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  • One of these factors SWI SNF


    One of these factors, SWI/SNF, is a large chromatin-remodeling complex that contains either BRG1 or BRM exclusively as the catalytic ATPase subunit that drives the alteration of DNA-nucleosome structure and thus regulates gene transcription (Fryer and Archer, 1998; Trotter and Archer, 2008; Wang et al., 1996). Previous studies revealed that deletions of BRG1 or core subunits of the SWI/SNF complex, such as BAF155 and BAF47, led to peri-implantation lethality due to compromised survival of totipotent tachykinin receptor that give rise to both the inner cell mass and trophoblast, suggesting a requirement of the SWI/SNF complex for totipotency in vivo (Bultman et al., 2005; Kim et al., 2001; Klochendler-Yeivin et al., 2000). In addition, deficiency of SWI/SNF components also affects the developmental potential of various types of cells (e.g., neurons, hematopoietic cells, and germ cells) (Chi et al., 2003; Gebuhr et al., 2003; Griffin et al., 2008; Hang et al., 2010; Kim et al., 2012; Wang et al., 2012; Yoo and Crabtree, 2009), supporting the notion that the SWI/SNF complex plays a role in tissue development. Recently, a series of reports demonstrated that the SWI/SNF complex also plays a role in the pluripotency of mESCs. Deficiency of BRG1, BAF155, or BAF250a/b impaired the ability of mESCs to proliferate and to differentiate into three germ layers (Gao et al., 2008; Ho et al., 2009a, 2009b, 2011; Kaeser et al., 2008; Kidder et al., 2009; Schaniel et al., 2009; Yan et al., 2008). Chromatin immunoprecipitation-coupled DNA sequencing (ChIP-seq) revealed that BRG1 colocalizes with core pluripotent factors (OCT4 and SOX2) at a large number of loci in target genes to fine-tune their regulation. In addition, BRG1 also potentiates LIF/STAT3 signaling in mESCs by opposing polycomb (PcG) function via alteration of H3K27me3 levels (Ho et al., 2009a, 2009b, 2011; Kidder et al., 2009). The mammalian SWI/SNF complex contains 15 core subunits called BRG1- or BRM-associated factors (BAFs), including several ones not found in yeast (Kadoch et al., 2013). Different assemblies of BAF components have been implicated in their tissue-specific functions (Wu et al., 2009). For instance, BAF60c, but not BAF60b, protein is selectively expressed in embryonic heart, and its deficiency results in defective cardiac development and embryonic lethality at 10–11 days postcoitum (dpc) (Lickert et al., 2004). In mESCs, BRG1 (but not BRM) and BAF155 (but not BAF170) are enriched with BAF60a to form the so-called “esBAF” complex (Ho et al., 2009b). Deficiency of either BRG1 or BAF155 leads to a loss of pluripotency in mESCs that cannot be rescued by overexpression of BAF170 (Ho et al., 2009b). Thus, the specific composition of the BAF is critical for its function in mESCs.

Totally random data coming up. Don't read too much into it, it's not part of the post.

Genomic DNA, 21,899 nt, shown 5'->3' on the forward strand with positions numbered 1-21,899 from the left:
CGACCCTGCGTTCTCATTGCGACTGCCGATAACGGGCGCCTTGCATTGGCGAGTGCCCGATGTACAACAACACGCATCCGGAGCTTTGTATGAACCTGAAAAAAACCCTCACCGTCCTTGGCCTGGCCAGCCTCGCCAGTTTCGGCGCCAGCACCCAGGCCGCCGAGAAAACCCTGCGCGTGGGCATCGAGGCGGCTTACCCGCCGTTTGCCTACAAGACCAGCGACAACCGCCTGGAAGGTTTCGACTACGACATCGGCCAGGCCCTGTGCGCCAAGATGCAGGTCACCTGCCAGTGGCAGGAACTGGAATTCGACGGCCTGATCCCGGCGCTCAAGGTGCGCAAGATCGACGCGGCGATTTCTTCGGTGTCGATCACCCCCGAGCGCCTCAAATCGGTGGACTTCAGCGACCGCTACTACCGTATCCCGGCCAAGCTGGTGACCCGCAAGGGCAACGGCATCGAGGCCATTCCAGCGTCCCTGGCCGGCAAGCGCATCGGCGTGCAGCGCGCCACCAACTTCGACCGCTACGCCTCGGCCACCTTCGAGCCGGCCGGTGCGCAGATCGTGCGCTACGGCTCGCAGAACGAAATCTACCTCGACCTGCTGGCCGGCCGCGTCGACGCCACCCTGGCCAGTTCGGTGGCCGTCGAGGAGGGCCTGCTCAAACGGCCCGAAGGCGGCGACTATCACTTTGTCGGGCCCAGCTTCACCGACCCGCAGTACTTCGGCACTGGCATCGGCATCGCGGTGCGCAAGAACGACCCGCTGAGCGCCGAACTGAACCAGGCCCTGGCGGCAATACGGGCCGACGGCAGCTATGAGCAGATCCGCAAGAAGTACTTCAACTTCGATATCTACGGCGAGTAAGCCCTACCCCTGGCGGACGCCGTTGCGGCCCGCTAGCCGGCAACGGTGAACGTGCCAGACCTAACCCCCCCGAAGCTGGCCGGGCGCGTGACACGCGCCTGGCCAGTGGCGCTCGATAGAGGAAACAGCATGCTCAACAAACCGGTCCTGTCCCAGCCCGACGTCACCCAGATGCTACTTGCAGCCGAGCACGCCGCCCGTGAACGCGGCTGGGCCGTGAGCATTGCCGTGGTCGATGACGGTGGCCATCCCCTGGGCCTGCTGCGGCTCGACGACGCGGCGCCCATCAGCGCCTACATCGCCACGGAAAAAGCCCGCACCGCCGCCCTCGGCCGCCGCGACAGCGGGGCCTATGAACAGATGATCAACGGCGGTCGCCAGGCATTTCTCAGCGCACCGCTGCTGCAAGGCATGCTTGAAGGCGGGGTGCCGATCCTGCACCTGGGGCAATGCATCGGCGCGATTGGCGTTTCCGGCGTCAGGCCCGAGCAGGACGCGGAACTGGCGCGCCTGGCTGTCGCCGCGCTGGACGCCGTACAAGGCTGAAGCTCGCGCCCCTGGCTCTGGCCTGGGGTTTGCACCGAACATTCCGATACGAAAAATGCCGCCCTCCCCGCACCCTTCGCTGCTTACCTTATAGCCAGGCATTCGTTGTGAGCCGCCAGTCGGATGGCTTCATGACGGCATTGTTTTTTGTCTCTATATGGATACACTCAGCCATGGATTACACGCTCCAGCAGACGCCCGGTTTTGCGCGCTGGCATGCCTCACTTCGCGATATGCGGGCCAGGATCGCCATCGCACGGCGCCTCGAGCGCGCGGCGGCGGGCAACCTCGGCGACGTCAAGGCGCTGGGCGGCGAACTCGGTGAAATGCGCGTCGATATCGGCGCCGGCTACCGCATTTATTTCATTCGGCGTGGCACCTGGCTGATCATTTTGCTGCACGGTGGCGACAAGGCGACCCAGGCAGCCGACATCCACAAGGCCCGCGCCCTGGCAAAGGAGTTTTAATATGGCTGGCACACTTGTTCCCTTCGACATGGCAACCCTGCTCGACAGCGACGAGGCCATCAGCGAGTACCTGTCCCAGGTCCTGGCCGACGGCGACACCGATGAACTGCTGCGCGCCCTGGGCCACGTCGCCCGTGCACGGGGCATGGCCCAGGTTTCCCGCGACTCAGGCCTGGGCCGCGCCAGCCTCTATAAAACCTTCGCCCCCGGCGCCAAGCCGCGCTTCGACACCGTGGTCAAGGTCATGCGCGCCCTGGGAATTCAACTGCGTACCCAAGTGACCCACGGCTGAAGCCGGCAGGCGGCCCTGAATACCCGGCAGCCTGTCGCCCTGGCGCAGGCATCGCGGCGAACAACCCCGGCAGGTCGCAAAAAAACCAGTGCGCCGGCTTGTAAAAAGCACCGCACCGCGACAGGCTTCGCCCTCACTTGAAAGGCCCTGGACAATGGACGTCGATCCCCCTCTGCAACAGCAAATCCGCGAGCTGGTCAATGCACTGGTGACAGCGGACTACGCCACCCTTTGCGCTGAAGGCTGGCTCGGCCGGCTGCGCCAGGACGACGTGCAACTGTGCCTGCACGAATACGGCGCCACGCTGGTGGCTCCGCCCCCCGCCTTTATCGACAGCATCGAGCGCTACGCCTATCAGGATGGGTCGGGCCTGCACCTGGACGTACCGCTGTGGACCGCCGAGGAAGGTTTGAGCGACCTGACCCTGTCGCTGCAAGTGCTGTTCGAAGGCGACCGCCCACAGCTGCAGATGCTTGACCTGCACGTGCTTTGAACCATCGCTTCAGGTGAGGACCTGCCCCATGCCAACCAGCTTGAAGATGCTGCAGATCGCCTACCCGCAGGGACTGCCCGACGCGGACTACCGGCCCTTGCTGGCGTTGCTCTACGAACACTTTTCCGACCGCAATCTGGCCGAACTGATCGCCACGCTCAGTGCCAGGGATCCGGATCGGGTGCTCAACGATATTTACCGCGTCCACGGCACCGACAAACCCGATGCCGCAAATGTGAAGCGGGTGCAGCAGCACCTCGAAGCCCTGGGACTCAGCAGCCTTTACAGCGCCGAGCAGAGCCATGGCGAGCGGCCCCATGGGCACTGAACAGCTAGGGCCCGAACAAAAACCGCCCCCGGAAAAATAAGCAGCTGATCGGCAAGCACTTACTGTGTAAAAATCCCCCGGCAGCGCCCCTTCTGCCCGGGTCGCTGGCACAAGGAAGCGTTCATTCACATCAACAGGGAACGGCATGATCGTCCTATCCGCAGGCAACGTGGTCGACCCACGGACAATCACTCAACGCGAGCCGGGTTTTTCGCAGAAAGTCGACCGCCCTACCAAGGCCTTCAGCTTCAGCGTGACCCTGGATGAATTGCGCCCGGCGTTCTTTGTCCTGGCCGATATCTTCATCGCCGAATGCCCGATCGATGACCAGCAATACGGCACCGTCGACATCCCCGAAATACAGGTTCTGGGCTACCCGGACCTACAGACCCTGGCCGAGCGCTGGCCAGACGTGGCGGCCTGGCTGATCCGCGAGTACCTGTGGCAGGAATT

Discussion Although both mESCs and hESCs are derived from the inner cell mass of blastocysts, they differ remarkably in terms of colony morphology, cell-doubling time, and the signaling pathways that maintain their self-renewal capacity. The extent to which these differences are observed at a molecular level remains only partially described. The recent generation of primed EpiSCs has added another layer of complexity (Brons et al., 2007; Tesar et al., 2007). Although hESCs share some defining features with mEpiSCs in terms of growth properties and signaling responses, they differ from mEpiSCs in several aspects (De Los Angeles et al., 2012). For instance, hESCs express REX1, a marker associated with naive mESCs, but do not express FGF5, a key mEpiSC marker (Greber et al., 2010). These differences further complicate efforts to simply extrapolate the rodent paradigm to humans. In the case of the SWI/SNF complex, the nature and importance of its role in hESCs is an important area of investigation. In this study, we found that depletion of the major catalytic subunit of the SWI/SNF complex, BRG1, compromised the self-renewal capacity of hESCs and their murine counterparts, mESCs and mEpiSCs. In addition, BRG1 deficiency impaired mesodermal development from hESCs, as revealed by both in vitro EB differentiation and in vivo teratoma formation. We further demonstrated that BRG1 participated in a broad range of biological processes in hESCs through genes and pathways distinct from those of mESCs and mEpiSCs, thus indicating that BRG1 differently regulates the pluripotency of stem cells across species. Our data define an essential and conserved role of BRG1 in ESC biology, and also provide mechanistic insights into how the BRG1-mediated SWI/SNF complex affects the maintenance of human stem cells.